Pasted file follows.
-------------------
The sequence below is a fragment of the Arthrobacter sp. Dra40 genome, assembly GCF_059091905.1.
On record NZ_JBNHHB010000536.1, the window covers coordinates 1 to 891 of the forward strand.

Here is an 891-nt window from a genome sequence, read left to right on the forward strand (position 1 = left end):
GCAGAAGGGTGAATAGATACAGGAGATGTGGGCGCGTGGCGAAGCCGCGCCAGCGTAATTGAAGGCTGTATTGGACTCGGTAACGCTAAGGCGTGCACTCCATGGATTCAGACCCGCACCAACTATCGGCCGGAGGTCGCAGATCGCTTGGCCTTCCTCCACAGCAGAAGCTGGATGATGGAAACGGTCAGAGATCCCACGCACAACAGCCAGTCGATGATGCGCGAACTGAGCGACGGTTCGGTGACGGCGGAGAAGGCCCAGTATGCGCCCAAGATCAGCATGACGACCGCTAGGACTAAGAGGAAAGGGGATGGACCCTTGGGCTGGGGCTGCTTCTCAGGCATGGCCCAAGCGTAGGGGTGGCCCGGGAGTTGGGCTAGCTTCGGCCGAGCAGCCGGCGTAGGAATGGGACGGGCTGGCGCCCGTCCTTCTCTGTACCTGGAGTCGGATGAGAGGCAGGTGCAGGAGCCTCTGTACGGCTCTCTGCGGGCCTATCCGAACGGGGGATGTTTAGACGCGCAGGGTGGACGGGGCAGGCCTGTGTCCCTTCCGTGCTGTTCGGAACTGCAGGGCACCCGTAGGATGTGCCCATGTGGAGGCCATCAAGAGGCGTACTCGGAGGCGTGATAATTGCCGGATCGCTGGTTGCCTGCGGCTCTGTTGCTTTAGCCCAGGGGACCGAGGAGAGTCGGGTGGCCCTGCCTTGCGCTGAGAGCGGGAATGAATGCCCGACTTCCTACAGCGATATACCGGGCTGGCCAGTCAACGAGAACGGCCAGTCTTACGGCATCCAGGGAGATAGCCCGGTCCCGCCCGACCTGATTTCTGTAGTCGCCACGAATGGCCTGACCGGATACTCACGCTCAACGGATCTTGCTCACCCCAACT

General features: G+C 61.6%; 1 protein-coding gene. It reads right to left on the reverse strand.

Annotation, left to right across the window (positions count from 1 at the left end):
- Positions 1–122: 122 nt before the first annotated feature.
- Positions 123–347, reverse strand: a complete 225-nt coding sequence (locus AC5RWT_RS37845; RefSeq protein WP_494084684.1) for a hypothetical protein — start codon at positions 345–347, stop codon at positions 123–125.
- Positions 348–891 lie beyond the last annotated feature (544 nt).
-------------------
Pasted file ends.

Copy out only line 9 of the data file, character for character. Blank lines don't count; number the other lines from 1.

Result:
- Positions 348–891 lie beyond the last annotated feature (544 nt).